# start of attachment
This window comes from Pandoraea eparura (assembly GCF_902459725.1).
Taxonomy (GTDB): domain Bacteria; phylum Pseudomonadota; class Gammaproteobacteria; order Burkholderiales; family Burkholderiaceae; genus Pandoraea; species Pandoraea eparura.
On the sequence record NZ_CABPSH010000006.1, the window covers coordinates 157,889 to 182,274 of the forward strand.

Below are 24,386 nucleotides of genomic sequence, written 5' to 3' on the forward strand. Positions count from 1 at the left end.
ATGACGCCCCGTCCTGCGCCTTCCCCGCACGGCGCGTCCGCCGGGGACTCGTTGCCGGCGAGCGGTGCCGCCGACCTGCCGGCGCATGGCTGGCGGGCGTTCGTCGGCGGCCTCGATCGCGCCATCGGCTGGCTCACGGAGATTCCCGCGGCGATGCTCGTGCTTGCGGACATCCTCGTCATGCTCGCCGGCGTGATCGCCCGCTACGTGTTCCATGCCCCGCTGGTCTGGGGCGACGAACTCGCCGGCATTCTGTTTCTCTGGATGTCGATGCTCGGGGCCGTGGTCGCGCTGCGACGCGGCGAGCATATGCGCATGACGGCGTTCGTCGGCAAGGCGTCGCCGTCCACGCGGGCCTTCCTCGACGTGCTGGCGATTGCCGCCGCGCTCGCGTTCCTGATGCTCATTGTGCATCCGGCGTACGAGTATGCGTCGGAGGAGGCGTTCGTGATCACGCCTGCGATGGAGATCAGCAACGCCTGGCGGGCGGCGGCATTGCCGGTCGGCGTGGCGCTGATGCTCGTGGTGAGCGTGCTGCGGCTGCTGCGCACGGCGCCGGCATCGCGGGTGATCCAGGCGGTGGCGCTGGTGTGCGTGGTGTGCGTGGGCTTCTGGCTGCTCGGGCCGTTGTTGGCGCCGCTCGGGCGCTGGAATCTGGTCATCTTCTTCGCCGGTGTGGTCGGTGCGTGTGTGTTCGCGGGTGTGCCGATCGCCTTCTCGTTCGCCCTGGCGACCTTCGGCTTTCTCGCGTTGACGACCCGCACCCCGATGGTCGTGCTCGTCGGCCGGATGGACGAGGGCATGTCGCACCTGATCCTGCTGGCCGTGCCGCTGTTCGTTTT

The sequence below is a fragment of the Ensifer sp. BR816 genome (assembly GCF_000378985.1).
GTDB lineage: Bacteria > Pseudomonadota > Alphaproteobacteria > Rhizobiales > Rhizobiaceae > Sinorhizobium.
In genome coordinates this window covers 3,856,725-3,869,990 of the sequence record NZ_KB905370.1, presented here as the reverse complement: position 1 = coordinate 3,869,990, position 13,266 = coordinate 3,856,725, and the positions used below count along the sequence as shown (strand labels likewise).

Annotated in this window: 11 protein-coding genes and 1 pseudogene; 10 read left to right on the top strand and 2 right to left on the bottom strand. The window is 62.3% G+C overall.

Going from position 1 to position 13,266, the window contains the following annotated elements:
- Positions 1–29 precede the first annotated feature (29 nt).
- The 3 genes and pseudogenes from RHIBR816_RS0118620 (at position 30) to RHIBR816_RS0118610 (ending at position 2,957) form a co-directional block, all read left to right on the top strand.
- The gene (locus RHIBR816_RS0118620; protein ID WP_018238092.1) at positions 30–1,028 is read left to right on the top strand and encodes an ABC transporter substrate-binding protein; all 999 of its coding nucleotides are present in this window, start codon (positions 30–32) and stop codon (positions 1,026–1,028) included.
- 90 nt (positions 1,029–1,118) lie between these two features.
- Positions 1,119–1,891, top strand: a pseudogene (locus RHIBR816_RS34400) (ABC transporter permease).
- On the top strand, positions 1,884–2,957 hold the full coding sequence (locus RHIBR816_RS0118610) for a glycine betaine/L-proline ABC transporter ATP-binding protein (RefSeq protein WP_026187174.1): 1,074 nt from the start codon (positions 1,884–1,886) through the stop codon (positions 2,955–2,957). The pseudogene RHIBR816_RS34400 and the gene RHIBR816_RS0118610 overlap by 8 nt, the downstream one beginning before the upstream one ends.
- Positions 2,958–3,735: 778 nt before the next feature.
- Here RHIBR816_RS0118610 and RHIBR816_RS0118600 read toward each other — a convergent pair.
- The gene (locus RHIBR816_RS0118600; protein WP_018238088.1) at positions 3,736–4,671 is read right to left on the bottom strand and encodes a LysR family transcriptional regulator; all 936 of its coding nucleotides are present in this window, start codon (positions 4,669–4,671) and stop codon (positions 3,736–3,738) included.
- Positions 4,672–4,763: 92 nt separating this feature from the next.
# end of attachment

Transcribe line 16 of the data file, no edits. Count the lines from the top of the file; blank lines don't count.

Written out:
- On the top strand, positions 1,884–2,957 hold the full coding sequence (locus RHIBR816_RS0118610) for a glycine betaine/L-proline ABC transporter ATP-binding protein (RefSeq protein WP_026187174.1): 1,074 nt from the start codon (positions 1,884–1,886) through the stop codon (positions 2,955–2,957). The pseudogene RHIBR816_RS34400 and the gene RHIBR816_RS0118610 overlap by 8 nt, the downstream one beginning before the upstream one ends.